Working on a monthly retainer
Thread poster: Marsha Way

Marsha Way  Identity Verified
Mexico
Local time: 19:56
Spanish to English
+ ...
Jun 19, 2007

Hi everyone! I had a potential client make contact with me today for what he calls a long-term relationship (2-3 years) for translation of documents for the construction of a housing project. The documents will mainly include contracts, invoices, receipts, things related to the construction business and home-buyers, which will be translated to English so the investers can see where the money is going. When asking about my rates, he suggested possibly working on a monthly retainer, which I understand as getting a regular monthly rate during an established time, and some months I might get more work than what I am paid for, but other months I might have much less work than the pay represents.
Has anyone out there worked in a situation like this? How could I calculate a proper "monthly rate" without really knowing how much work to expect? Is there really a way to make this a win-win situation?
Thanks so much for your help!


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Patricia Lane  Identity Verified
France
Local time: 02:56
French to English
+ ...
Keep your headlights on Jun 19, 2007

Hello Marsha,

Though it is always a comforting thought to think "hmm, I have work coming in for the next few years", there are several things to keep in mind before responding to your prospect:

- maintaining sufficient availability to respond to the needs of your other clients > when this long project is over, you do not want to have to build up your clientele again from scratch!
- long term projects in my mind do not warrant a discount because what you are selling is your mind and your time: if so much of both is taken up by *one* client, this needs to be reflected in the fee, not bargained down.
- ensure you have a monthly payment schedule: at the first sign of delays or non payment, all bets are off > include that condition in a very well worded contract!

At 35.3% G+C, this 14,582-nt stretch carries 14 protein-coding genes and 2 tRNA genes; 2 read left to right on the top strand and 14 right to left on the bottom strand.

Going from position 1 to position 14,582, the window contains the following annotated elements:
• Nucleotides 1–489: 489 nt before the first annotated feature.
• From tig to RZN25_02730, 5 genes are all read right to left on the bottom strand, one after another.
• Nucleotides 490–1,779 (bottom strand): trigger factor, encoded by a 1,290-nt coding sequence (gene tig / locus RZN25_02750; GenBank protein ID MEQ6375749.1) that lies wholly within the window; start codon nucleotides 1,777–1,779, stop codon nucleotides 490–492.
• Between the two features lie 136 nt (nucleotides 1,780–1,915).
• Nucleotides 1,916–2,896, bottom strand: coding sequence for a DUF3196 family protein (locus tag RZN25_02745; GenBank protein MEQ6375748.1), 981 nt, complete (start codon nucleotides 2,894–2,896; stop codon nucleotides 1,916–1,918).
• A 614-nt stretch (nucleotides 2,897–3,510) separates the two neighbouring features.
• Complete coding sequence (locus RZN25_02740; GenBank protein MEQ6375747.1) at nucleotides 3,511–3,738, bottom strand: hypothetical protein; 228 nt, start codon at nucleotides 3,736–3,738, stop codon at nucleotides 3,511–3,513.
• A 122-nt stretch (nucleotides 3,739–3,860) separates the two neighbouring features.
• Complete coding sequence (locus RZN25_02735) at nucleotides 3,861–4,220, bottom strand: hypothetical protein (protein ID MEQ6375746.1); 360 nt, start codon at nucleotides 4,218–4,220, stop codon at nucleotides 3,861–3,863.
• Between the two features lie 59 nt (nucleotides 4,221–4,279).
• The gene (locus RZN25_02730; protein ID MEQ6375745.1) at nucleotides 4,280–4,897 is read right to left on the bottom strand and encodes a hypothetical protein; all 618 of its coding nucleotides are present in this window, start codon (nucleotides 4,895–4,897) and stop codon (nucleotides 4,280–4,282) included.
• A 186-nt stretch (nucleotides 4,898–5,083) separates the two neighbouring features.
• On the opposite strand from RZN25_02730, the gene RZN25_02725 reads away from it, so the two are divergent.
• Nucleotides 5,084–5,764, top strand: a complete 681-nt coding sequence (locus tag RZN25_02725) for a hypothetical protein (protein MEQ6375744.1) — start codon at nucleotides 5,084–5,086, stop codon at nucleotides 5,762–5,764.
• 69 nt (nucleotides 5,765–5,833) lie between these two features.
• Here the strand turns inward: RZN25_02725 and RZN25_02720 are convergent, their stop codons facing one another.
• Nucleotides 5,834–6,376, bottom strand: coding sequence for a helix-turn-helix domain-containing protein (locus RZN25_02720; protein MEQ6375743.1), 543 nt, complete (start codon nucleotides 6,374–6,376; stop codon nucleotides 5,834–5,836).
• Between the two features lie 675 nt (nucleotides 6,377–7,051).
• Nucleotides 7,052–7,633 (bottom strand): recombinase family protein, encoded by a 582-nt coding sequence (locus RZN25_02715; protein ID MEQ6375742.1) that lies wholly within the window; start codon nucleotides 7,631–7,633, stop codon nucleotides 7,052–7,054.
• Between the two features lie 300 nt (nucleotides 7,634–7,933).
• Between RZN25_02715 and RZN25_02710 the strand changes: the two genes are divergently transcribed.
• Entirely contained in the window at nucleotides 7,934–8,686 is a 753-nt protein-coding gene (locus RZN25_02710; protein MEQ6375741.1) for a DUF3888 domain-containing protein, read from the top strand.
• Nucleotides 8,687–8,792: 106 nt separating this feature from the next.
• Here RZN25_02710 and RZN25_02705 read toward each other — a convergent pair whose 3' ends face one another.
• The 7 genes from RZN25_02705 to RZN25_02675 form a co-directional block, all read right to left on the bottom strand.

- the vagaries of some months with more work /less work: red flag -- you do not know how much work this client will demand week in week out. I should think you cannot afford to refuse other projects while waiting around to see what this prospect will need: in your shoes, I'd set a number of days per week where you are available for him, making clear that this represents X number of words/day and he would be billed whether he gave you work or not (after all, he reserved your time > that is why there is a retainer!). The rest of the week, you are free to do as you please: work for others, and if time permits, work for him (billed additionally from the retainer days).
Make sure you have a very well written contract that spells out clearly what you are agreeing to, at what rate, under what conditions.

Good luck,

Patricia


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Melzie
Local time: 02:56
French to English
+ ...
win, win Jun 19, 2007

I suggest you put in a proviso that, every 6 months say, you review with the client exactly how much you have done with him in that time and re-adjust the retainer accordingly. Not to come back on what has already been paid but to make sure that you are getting what you are due for your work and he is getting what he is paying for.